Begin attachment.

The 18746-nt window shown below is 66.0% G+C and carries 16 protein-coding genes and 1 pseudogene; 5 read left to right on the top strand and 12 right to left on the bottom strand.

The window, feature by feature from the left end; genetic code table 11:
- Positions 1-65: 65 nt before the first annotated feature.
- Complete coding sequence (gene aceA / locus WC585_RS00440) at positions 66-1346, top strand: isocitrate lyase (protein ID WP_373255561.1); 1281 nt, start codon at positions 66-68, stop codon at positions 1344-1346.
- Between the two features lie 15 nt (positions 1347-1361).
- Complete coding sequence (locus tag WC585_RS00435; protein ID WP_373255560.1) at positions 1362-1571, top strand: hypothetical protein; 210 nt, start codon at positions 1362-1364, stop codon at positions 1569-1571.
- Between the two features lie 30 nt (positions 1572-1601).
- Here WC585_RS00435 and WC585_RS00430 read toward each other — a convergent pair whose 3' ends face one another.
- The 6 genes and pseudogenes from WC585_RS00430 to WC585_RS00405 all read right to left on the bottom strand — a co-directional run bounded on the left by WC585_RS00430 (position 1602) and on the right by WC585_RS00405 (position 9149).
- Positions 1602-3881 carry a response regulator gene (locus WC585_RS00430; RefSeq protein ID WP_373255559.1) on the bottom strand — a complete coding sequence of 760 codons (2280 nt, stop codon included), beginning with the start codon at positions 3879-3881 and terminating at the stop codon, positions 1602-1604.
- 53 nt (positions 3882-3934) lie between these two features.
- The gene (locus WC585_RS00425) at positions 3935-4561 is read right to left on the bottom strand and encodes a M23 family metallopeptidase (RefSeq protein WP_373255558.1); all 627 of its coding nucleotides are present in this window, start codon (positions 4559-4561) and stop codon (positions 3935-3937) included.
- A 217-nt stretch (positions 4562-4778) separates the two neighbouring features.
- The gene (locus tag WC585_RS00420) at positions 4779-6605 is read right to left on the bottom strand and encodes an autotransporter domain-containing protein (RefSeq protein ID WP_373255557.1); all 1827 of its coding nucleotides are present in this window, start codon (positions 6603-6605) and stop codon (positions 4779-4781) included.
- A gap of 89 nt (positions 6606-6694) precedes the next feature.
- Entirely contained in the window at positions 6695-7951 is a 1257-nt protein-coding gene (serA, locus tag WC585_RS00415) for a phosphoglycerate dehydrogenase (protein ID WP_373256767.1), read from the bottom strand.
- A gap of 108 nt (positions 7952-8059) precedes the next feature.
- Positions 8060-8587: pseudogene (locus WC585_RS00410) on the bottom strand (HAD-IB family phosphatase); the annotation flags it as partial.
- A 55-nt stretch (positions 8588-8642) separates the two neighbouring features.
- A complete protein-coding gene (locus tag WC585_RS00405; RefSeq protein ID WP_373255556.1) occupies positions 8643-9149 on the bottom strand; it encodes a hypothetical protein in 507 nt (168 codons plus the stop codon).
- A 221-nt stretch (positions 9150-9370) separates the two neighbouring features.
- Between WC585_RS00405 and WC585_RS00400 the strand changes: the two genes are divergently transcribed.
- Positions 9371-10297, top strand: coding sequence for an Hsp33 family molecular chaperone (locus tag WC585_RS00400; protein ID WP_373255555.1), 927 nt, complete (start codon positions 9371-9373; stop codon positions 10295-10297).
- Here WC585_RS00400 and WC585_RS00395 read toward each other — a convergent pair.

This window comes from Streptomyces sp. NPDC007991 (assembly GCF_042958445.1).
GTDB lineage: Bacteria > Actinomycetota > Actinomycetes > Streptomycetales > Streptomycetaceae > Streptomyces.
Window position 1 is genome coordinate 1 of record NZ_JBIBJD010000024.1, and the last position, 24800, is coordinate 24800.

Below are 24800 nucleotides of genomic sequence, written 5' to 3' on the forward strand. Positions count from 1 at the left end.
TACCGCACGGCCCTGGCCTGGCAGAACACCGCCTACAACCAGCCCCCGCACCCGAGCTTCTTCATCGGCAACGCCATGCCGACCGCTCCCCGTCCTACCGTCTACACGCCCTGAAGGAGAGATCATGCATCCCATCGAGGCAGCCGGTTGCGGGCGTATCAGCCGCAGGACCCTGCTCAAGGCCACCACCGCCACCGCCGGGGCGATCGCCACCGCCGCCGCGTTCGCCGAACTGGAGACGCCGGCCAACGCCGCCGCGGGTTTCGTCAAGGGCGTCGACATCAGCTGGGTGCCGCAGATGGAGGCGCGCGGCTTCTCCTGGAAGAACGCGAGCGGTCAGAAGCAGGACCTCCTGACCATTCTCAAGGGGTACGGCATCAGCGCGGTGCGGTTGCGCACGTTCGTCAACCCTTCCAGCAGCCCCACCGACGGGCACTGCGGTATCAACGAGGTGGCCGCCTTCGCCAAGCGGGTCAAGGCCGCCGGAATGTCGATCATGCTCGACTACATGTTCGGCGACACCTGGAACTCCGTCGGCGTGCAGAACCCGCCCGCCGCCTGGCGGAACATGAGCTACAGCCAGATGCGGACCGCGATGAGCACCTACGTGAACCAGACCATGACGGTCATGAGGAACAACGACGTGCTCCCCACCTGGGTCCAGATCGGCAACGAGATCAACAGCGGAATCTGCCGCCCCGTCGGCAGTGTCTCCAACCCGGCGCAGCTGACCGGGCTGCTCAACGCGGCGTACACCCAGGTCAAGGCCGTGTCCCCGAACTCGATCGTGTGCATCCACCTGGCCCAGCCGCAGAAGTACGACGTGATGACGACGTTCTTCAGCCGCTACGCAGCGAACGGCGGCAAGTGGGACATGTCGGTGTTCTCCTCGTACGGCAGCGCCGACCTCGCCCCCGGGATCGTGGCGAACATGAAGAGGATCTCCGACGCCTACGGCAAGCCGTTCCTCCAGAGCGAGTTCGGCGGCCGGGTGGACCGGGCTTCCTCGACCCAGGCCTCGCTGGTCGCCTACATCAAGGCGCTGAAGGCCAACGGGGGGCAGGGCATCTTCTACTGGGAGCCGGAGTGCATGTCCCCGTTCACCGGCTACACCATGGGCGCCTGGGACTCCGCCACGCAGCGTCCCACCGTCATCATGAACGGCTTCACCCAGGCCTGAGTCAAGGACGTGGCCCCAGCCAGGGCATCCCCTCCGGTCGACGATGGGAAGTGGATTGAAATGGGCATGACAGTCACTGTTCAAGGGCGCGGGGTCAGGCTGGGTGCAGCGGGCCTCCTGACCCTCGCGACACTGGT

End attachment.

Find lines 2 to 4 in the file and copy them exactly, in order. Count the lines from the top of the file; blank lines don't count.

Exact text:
The window, feature by feature from the left end; genetic code table 11:
- Positions 1-65: 65 nt before the first annotated feature.
- Complete coding sequence (gene aceA / locus WC585_RS00440) at positions 66-1346, top strand: isocitrate lyase (protein ID WP_373255561.1); 1281 nt, start codon at positions 66-68, stop codon at positions 1344-1346.